Thursday, October 11, 2012

Harvest Ride and alpacas!

Instead of yet another triathlon, I convinced my spouse that it would be a much better idea to do a bicycle event. Notice that I didn't say race, I said 'event'. We had long heard that the drive along I-84 in Oregon was worth a look, so we headed south.

The Hood River Harvest Ride: 'a family-friendly bike ride through the less-traveled majestic back-roads of the Hood River Valley'. If kids can do it, it can't be that bad right? Five loops to mix and match from, produce stands and rest stations along the way? Sold.

Mt. Hood appeared on the horizon behind the orchards. (Mt. Adams was visible in the opposite direction). Mountains are so cool. I hope I never get tired of looking at them. I'm a little tired of looking at sagebrush, but that may be to expected.

After the ride, we were treated to homemade lunch (some hippie provided a huge tub of lentil salad...must have been from Portland) and fresh produce from the surrounding orchards. We left with bags full of apples and pears, all courtesy of local farms provided free for the riders. As we were nearing the end of one of our loops, it occurred to me that I should have searched to see if there were any yarn shops in the area. It's not a big town though, so I didn't really figure there would be much. Not but five minutes later, we saw a blue informational highway sign (keep in mind that we're on a country backroad in BFE) letting us know that CASCADE ALPACAS OF OREGON FOOTHILLS YARN 1.0 MI <----. One of those official state blue highway signs, and it and a couple others appeared along our designated biking route until the last quarter mile or so.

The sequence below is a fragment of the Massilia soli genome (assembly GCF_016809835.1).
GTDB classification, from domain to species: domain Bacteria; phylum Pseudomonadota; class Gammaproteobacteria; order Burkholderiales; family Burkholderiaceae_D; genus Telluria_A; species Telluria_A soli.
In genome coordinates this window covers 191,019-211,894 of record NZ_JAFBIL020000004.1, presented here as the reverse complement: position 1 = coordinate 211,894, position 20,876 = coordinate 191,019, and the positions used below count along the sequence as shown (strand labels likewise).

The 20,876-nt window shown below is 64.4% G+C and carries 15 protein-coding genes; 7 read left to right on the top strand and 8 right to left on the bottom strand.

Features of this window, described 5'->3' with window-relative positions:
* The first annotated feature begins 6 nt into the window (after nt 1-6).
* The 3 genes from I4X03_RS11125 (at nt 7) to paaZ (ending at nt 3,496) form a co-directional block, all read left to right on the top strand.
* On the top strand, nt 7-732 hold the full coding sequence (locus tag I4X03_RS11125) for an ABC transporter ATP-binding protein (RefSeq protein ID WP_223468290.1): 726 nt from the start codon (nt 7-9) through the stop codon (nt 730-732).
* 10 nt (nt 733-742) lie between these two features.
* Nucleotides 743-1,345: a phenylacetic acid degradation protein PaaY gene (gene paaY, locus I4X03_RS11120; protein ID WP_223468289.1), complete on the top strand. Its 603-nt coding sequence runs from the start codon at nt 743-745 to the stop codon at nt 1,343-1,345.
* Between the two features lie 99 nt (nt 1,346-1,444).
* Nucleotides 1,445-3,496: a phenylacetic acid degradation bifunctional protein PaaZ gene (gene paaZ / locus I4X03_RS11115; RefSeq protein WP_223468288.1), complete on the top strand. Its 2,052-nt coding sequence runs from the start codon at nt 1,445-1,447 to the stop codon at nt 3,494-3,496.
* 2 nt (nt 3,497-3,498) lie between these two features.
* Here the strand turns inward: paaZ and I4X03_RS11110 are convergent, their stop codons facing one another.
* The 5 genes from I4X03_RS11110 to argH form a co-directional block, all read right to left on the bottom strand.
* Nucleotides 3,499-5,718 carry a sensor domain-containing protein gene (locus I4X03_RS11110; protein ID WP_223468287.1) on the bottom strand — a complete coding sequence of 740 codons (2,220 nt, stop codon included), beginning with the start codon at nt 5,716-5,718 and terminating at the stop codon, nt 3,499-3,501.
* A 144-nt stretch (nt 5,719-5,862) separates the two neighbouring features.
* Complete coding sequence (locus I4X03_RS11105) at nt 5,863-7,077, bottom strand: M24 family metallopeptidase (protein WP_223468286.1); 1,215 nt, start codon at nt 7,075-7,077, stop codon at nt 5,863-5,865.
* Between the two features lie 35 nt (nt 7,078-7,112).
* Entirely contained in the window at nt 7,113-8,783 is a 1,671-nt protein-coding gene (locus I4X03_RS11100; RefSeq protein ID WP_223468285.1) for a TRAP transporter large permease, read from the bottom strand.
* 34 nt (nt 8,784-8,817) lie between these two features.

We had to go, natch. At the end of a twisting back road and up a hill, some alpacas and their adorable cria were hanging out. Surprisingly there were a number of cars in the parking lot, and people milling around looking at the alpacas. I guess the blue signs work? I suppose they worked on us...

Sammy was waiting in the car and couldn't contain himself with all of the awesome smelling fuzzy creatures milling around outside. He started barking his head off, and all of the alpacas came out to see what the fuss was about:

What's that guy's problem?

Right on the farm was a full service yarn shop. They had all kind of selection, but for the most part it was stuff that you could get anywhere. I wanted something hot off the alpaca!

You know how they say it's important to go local. I had a bit of sticker shock on the first skein I picked I went in for something small. Only one ounce, so I'll have to think of something special and small to make (any thoughts?). A touch I enjoyed: each skein has the names of the alpacas that it came from. Mine is from Phoebe, Onya, Sparkle, and Dutch....I think Sparkle gave it that extra pizzazz, you know?


  1. Amazing find :-) How much was the sticker that gave you the shock ? :-)

  2. Lovely! Hm, something small...perhaps a hat? Or a cowl? Or fingerless gloves?

  3. That's so cool! I guess I should keep an eye on those road signs on trips, then.

  4. I don't think it's possible to get tired of seeing mountains. When you love them, you love them always. :-)

    And I must say this is a perfect example of ask, and you shall receive. Nice skein of yarn. :-)

  5. How fortuitous! Beautiful photos of the area, as well.

  6. Haha. Hot off the Alpaca. Your wording always has me giggling.

  7. The ride sounded like a lot of fun. Beautiful scenery. I grew up in a mountainous area and really miss it. So cool about the alpaca farm and shop. Maybe you can knit a cute little toy with the yarn.